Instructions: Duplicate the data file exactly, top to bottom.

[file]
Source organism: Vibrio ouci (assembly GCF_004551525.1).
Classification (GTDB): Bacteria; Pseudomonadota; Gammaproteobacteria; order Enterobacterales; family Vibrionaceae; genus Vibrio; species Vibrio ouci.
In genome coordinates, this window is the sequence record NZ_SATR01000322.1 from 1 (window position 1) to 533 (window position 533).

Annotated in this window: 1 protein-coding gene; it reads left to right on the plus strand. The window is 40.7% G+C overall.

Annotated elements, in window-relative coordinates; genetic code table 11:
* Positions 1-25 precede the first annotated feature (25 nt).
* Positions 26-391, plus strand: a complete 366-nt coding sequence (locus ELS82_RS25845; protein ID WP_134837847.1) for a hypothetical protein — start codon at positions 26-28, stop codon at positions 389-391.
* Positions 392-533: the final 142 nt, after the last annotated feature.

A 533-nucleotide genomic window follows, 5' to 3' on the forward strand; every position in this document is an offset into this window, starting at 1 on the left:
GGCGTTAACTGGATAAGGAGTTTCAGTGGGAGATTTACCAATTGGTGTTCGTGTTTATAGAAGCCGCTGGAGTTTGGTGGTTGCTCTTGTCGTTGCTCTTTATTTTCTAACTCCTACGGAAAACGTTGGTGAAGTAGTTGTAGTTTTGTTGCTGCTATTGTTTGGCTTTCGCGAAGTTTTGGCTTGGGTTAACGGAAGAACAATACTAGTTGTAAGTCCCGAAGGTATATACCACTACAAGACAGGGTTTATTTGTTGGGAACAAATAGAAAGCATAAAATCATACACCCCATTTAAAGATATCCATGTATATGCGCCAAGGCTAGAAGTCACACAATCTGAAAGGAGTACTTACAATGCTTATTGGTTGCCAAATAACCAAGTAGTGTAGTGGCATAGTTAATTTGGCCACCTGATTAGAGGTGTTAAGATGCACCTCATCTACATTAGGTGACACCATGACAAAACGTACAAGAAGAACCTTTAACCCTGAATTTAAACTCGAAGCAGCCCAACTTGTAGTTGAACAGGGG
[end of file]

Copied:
Source organism: Vibrio ouci (assembly GCF_004551525.1).
Classification (GTDB): Bacteria; Pseudomonadota; Gammaproteobacteria; order Enterobacterales; family Vibrionaceae; genus Vibrio; species Vibrio ouci.
In genome coordinates, this window is the sequence record NZ_SATR01000322.1 from 1 (window position 1) to 533 (window position 533).

Annotated in this window: 1 protein-coding gene; it reads left to right on the plus strand. The window is 40.7% G+C overall.

Annotated elements, in window-relative coordinates; genetic code table 11:
* Positions 1-25 precede the first annotated feature (25 nt).
* Positions 26-391, plus strand: a complete 366-nt coding sequence (locus ELS82_RS25845; protein ID WP_134837847.1) for a hypothetical protein — start codon at positions 26-28, stop codon at positions 389-391.
* Positions 392-533: the final 142 nt, after the last annotated feature.

A 533-nucleotide genomic window follows, 5' to 3' on the forward strand; every position in this document is an offset into this window, starting at 1 on the left:
GGCGTTAACTGGATAAGGAGTTTCAGTGGGAGATTTACCAATTGGTGTTCGTGTTTATAGAAGCCGCTGGAGTTTGGTGGTTGCTCTTGTCGTTGCTCTTTATTTTCTAACTCCTACGGAAAACGTTGGTGAAGTAGTTGTAGTTTTGTTGCTGCTATTGTTTGGCTTTCGCGAAGTTTTGGCTTGGGTTAACGGAAGAACAATACTAGTTGTAAGTCCCGAAGGTATATACCACTACAAGACAGGGTTTATTTGTTGGGAACAAATAGAAAGCATAAAATCATACACCCCATTTAAAGATATCCATGTATATGCGCCAAGGCTAGAAGTCACACAATCTGAAAGGAGTACTTACAATGCTTATTGGTTGCCAAATAACCAAGTAGTGTAGTGGCATAGTTAATTTGGCCACCTGATTAGAGGTGTTAAGATGCACCTCATCTACATTAGGTGACACCATGACAAAACGTACAAGAAGAACCTTTAACCCTGAATTTAAACTCGAAGCAGCCCAACTTGTAGTTGAACAGGGG